Tarik Saleh’s The Nile Hilton Incident is a classic noir with a political twist. The film feels very contemporary, whilst adhering to the conventions of the genre.
Police detective Noredin is tasked with investigating a murder that took place in a hotel room. His bosses seem eager to shut down the investigation, whilst the one witness has gone into hiding…
Written and directed by Tarik Saleh, The Nile Hilton Incident is a detective story with noir overtones. The film combines a film noir narrative with recent political activity in Egypt. This works well; the film offers a story which is unique to the country whilst adhering to genre tropes.
The noir conventions are all here, not least with the choice of protagonist. Noredin is the classic noir protagonist; he is a chain-smoking, hard-boiled detective. He is also a well-written character. Noredin takes on an antihero role; a detective not adverse to bungs who nevertheless seeks justice. Saleh’s screenplay is great; there is humour to be found, as well as conversations which seem realistic.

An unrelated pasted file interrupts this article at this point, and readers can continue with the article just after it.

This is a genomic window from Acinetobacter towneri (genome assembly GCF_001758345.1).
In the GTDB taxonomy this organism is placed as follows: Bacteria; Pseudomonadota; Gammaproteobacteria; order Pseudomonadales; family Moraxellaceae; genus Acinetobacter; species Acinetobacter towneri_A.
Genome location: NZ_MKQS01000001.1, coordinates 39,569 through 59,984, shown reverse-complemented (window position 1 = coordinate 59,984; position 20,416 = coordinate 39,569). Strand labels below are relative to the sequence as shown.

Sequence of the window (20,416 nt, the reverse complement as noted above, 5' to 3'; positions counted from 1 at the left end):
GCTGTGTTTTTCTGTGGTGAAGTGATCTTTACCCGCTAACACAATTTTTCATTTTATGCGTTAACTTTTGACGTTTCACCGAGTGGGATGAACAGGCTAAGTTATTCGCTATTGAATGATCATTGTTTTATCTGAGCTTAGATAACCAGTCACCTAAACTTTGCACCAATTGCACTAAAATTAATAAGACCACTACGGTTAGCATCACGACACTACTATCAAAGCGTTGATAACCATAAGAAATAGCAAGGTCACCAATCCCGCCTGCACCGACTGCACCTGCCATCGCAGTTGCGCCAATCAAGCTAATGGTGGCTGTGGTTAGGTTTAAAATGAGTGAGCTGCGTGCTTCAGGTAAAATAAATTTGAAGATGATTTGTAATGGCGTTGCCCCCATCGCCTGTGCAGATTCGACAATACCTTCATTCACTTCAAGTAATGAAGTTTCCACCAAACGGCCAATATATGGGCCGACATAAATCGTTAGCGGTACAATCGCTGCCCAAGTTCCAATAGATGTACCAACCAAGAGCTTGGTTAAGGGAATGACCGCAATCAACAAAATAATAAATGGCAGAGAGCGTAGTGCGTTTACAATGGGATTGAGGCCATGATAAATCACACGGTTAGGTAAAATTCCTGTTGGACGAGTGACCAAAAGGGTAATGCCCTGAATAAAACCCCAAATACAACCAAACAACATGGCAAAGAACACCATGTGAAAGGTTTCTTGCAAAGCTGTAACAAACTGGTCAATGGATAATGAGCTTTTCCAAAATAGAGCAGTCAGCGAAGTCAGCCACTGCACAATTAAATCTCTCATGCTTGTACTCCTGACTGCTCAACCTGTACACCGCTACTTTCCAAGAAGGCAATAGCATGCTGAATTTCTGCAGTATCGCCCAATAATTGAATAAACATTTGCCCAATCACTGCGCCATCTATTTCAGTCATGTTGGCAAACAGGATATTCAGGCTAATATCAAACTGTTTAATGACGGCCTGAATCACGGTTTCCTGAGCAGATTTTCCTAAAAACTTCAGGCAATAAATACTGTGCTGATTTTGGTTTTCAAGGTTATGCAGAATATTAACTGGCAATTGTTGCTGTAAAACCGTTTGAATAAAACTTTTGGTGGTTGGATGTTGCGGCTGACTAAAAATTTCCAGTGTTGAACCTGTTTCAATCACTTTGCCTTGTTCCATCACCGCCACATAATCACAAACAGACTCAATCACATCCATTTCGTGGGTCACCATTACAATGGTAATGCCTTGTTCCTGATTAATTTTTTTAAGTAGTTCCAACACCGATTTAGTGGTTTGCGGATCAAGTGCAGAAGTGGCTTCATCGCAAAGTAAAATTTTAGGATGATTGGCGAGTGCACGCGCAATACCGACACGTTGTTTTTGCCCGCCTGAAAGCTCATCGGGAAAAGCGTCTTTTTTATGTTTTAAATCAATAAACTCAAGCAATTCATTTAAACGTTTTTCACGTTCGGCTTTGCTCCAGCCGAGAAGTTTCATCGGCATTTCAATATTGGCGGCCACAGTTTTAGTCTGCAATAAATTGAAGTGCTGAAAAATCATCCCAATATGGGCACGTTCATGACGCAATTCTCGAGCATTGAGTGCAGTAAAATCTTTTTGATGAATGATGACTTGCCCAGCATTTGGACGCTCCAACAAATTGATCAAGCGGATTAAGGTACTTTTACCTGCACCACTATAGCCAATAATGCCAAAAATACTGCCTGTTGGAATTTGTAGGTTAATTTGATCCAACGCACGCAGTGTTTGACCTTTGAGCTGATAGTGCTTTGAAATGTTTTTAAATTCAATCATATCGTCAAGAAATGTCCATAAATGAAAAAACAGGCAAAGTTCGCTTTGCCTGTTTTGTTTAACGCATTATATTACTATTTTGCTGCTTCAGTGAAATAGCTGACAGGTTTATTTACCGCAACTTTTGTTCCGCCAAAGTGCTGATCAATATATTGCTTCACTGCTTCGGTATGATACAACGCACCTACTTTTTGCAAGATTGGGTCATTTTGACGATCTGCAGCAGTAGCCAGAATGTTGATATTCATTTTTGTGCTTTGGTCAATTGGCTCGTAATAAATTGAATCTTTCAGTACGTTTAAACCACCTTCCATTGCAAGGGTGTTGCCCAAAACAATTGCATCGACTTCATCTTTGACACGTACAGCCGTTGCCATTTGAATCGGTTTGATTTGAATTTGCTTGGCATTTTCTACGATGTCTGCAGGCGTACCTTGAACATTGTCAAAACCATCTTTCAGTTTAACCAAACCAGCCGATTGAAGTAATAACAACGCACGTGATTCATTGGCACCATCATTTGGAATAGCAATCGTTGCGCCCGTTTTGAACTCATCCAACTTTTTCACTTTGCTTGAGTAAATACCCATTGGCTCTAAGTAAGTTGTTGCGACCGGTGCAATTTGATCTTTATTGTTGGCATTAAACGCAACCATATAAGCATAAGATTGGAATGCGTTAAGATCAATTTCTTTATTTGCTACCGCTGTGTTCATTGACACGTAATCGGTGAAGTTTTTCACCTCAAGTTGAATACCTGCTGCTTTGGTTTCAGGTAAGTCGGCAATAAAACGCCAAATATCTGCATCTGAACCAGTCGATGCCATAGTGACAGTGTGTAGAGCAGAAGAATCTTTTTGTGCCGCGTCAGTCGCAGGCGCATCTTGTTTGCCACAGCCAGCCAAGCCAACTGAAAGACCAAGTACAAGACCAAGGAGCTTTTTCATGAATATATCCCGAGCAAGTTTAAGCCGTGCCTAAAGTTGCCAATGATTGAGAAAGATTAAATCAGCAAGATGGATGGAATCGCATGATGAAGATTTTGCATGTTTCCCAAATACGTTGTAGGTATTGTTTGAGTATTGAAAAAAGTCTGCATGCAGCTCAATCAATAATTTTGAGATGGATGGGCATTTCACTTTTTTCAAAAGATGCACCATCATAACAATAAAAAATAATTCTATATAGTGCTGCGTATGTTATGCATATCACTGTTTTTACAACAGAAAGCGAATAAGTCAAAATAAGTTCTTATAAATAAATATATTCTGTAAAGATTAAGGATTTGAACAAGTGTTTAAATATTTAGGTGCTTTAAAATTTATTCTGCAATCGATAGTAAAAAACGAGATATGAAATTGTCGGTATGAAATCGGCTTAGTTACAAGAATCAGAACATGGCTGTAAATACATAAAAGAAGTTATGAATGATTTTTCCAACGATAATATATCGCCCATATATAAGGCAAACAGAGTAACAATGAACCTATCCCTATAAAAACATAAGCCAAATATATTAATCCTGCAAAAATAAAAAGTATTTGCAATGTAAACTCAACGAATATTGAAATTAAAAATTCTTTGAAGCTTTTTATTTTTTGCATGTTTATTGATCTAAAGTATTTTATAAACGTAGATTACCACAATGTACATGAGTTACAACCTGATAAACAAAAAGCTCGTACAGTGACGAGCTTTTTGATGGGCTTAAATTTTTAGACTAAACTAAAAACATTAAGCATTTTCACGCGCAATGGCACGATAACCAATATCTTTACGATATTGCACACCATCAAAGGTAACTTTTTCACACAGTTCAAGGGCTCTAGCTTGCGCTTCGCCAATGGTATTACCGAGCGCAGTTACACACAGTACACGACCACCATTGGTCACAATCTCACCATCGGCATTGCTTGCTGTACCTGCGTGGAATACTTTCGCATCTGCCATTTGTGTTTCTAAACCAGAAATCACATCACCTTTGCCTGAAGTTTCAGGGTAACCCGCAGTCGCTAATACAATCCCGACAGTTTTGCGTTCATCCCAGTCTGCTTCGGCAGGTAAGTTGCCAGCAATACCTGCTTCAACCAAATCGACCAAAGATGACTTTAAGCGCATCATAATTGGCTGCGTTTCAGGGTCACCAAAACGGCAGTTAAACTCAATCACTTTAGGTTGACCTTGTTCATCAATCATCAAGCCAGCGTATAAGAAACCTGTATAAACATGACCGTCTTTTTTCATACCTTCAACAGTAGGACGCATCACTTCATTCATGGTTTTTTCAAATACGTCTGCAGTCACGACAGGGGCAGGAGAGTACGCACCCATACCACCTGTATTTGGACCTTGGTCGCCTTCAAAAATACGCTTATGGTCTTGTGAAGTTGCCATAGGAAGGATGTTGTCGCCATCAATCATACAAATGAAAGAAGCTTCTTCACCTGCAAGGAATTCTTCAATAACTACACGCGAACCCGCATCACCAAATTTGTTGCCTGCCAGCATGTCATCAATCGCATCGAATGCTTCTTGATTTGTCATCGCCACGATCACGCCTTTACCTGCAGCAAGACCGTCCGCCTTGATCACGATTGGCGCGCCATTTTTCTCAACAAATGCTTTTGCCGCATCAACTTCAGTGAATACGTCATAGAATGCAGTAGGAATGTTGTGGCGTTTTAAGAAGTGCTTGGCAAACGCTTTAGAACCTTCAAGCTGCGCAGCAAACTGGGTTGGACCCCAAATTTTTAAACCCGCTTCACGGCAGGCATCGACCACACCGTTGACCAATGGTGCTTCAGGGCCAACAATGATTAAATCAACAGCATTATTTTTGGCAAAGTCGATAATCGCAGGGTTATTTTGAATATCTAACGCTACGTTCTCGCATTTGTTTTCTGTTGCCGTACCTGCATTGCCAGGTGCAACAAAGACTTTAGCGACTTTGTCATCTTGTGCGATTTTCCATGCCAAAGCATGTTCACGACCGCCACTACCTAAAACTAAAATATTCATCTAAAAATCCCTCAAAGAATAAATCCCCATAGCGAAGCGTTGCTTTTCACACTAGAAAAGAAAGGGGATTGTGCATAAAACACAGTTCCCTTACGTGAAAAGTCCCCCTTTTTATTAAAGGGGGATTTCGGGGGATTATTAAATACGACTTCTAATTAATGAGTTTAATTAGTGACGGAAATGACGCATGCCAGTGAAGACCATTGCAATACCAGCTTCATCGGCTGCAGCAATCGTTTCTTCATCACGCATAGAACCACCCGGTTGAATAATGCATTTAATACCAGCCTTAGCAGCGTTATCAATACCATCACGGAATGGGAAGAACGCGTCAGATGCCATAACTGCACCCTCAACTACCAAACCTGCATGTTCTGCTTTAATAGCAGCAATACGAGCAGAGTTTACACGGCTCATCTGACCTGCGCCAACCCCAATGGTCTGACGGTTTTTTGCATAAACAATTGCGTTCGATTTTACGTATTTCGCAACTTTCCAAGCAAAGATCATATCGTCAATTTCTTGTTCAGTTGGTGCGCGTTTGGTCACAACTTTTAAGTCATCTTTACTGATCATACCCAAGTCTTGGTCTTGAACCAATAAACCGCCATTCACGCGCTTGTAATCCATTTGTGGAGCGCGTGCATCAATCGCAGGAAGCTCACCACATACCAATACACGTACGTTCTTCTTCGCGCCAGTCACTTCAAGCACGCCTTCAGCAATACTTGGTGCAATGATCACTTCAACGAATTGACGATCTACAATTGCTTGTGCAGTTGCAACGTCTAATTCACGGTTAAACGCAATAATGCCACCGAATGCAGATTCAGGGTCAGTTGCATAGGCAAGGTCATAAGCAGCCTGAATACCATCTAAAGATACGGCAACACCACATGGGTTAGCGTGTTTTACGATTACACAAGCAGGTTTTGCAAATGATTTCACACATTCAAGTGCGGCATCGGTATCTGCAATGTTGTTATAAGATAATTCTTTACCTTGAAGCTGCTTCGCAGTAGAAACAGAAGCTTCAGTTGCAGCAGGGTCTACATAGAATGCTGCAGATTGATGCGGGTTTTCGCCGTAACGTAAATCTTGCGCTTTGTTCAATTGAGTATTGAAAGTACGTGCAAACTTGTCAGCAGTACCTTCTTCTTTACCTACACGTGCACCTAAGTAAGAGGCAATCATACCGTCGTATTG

The Nile Hilton Incident‘s narrative begins in a conventional way. Where the film distinguishes itself is in its focus on corruption. Whilst often a trope in film noir, here this theme comes into its own. Corruption operates in both a personal and systemic way. Even Noredin is part of this, although a line becomes more distinguishable as the film progresses. In the latter half of the film, the political climate in Cairo comes into prominence. It works well that the narrative ties into this, although the film would have benefited from creating more tension from this powder keg.
Fares Fares delivers a strong performance as Noredin. Production values are good overall, with the film exemplifying the sweltering city setting to tie in with noir tropes. The Nile Hilton Incident is a great example of transplanting a distinct genre in a way that is both traditional and resonant with current affairs.
The Nile Hilton Incident is being screened at the BFI London Film Festival in October 2017.